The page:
by Staff Writers
New Delhi (AFP) July 12, 2015
Ten endangered Asiatic lions, 1670 blue bulls and 87 spotted deer were amongst hundreds of wild animals killed in the recent floods to hit west India's Gujarat, a government report said Sunday.
The flash floods that hit Saurashtra region of the state in late June also killed at least 55 people with thousands evacuating their homes for safer areas after heavy rains.
"Till July 2 this year, carcasses of ten lions were recovered," Press Trust of India (PTI) said, quoting from a report prepared by Gujarat's Principal Chief Conservator of Forests (PCCF).
Gujarat is home to about 500 Asiatic lions in their last remaining sanctuary globally.
"Besides, carcasses of 1670 blue bulls, 87 spotted deer, nine black bucks and six wild boars were also recovered," it added.
In some of the worst affected parts of the region the water levels rose by almost 2.8 metres (nine feet) in a short span of time.
The forest department officials and local activists who began the process of assessing damage to habitat and wildlife after the floods, PCCF told PTI, had come across lions in "weak health and shocked condition."
Besides immediate concern for the wellbeing of the affected wildlife, the flash floods have also reignited the ongoing debate about relocating lions outside their only habitat in India.
Several wildlife experts have questioned the government's reluctance to allow the endangered species to move outside its current west India habitat to other suitable sanctuaries across the country.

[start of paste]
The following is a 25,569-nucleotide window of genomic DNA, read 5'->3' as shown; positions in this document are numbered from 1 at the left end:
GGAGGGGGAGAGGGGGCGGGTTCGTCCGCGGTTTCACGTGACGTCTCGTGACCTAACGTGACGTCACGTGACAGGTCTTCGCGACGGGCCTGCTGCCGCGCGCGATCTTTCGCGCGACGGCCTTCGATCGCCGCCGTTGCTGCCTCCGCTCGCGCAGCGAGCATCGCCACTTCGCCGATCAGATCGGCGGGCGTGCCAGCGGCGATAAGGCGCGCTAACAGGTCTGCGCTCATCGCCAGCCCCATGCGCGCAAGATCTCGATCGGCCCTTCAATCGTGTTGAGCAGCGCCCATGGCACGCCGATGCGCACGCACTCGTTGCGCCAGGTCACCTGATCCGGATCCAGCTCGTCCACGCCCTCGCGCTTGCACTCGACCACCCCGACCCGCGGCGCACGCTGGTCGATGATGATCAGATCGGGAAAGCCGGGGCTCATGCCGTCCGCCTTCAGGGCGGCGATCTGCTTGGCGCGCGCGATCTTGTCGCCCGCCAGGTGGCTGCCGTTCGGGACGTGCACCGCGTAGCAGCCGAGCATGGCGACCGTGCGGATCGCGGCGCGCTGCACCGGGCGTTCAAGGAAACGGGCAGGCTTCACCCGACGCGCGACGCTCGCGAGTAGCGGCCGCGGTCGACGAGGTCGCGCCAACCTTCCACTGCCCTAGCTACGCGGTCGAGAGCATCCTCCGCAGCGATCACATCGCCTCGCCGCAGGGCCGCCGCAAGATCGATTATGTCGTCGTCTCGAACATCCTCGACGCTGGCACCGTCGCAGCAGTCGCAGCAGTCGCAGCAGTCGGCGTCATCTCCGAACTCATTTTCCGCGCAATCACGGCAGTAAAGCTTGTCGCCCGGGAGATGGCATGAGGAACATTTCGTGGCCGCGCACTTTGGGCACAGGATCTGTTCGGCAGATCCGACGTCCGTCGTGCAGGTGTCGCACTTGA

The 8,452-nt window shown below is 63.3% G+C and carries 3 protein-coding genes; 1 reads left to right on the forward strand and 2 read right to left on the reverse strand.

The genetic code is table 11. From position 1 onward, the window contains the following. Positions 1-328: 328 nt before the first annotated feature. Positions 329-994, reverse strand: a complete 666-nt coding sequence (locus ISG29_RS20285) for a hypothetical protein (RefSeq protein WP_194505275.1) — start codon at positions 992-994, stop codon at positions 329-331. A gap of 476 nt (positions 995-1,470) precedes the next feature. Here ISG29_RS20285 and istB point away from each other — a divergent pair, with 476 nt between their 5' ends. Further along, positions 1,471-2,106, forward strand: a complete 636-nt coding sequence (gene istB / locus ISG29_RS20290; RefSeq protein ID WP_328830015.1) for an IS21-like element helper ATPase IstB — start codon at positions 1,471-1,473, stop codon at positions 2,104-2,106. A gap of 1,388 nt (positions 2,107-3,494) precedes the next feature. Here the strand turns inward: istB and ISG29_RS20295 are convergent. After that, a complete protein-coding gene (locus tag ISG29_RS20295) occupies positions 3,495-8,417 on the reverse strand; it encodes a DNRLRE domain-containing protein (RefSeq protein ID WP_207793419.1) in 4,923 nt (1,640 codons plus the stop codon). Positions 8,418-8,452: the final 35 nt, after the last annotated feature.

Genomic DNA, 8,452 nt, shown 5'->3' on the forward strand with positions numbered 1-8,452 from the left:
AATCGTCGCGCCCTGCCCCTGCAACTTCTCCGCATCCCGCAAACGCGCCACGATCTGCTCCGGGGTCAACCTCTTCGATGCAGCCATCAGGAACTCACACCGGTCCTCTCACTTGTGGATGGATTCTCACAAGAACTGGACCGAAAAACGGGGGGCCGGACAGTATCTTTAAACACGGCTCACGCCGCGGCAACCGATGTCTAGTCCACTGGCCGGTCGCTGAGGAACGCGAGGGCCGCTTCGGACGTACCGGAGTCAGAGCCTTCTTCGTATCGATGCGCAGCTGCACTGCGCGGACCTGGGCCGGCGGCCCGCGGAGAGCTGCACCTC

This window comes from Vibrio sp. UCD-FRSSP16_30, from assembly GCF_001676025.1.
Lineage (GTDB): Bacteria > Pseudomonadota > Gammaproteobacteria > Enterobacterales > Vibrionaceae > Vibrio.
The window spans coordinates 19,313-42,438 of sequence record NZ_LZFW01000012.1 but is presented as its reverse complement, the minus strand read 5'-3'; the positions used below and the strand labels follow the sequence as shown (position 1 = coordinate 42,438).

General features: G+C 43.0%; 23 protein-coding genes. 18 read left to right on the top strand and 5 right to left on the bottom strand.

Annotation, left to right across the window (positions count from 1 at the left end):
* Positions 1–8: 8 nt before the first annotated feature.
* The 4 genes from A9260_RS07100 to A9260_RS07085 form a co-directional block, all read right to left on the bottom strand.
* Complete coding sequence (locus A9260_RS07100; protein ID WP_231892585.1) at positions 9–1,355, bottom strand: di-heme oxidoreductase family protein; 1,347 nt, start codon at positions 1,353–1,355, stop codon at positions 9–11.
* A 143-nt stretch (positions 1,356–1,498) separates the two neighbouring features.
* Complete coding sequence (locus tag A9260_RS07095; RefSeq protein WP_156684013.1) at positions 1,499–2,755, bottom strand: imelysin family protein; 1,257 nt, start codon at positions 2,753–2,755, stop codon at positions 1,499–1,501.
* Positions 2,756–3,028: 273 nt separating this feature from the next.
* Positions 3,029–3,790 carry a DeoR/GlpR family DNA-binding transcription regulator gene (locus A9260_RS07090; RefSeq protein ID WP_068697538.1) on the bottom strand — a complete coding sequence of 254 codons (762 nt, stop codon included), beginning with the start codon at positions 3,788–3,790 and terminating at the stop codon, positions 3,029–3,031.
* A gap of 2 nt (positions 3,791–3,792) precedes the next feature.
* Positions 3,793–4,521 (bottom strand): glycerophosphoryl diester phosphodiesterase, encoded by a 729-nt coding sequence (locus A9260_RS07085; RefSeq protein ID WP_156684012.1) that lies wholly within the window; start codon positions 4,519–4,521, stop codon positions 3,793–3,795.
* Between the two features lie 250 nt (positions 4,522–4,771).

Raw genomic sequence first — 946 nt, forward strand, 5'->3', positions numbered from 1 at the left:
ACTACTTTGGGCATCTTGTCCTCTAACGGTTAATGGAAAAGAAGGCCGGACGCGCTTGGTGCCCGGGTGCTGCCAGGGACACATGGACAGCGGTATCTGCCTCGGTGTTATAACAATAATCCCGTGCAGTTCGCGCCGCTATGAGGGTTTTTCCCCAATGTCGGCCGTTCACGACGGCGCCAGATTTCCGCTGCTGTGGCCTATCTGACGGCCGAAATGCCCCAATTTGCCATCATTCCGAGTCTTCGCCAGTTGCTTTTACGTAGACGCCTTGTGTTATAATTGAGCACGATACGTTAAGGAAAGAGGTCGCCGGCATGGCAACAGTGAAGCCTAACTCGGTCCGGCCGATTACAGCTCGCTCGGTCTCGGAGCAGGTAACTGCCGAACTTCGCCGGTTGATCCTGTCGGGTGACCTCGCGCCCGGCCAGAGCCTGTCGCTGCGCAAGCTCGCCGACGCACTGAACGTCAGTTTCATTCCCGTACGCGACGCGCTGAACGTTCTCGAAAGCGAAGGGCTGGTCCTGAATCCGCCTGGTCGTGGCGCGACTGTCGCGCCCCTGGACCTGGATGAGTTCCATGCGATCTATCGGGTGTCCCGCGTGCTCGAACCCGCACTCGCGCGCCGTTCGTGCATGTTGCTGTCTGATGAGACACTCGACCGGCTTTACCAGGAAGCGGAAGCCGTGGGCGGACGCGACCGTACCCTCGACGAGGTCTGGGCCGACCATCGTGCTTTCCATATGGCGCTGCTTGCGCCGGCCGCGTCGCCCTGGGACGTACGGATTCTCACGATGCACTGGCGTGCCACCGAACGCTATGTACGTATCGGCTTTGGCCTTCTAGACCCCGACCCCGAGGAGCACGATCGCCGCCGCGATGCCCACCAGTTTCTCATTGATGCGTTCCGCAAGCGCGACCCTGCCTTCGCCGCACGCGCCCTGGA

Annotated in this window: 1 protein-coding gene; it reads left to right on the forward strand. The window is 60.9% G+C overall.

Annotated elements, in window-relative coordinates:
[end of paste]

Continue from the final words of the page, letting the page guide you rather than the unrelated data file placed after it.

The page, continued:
"There is no way to predict the occurrence of catastrophes, which is why it is crucial to establish at least one more free-ranging population of lions before such risks manifest again," wildlife expert Ravi Chellam, who has studied animals in the region for years, earlier told AFP.
The issue of relocating lions outside Gujarat has been caught in a heated legal and political battle for years.
In 2013 India's Supreme Court ruled that some of them should be relocated to a sanctuary in a neighbouring state.
Even experts have argued that restricting the lions to just one area puts them at risk of inbreeding, disease and extinction.
But the Gujarat government has consistently resisted any move from the state, where the lions are a source of pride.
Bringing Order To A World Of Disasters
When the Earth Quakes
A world of storm and tempest
|The content herein, unless otherwise known to be public domain, are Copyright 1995-2014 - Space Media Network. All websites are published in Australia and are solely subject to Australian law and governed by Fair Use principals for news reporting and research purposes. AFP, UPI and IANS news wire stories are copyright Agence France-Presse, United Press International and Indo-Asia News Service. ESA news reports are copyright European Space Agency. All NASA sourced material is public domain. Additional copyrights may apply in whole or part to other bona fide parties. Advertising does not imply endorsement, agreement or approval of any opinions, statements or information provided by Space Media Network on any Web page published or hosted by Space Media Network. Privacy Statement All images and articles appearing on Space Media Network have been edited or digitally altered in some way. Any requests to remove copyright material will be acted upon in a timely and appropriate manner. Any attempt to extort money from Space Media Network will be ignored and reported to Australian Law Enforcement Agencies as a potential case of financial fraud involving the use of a telephonic carriage device or postal service.|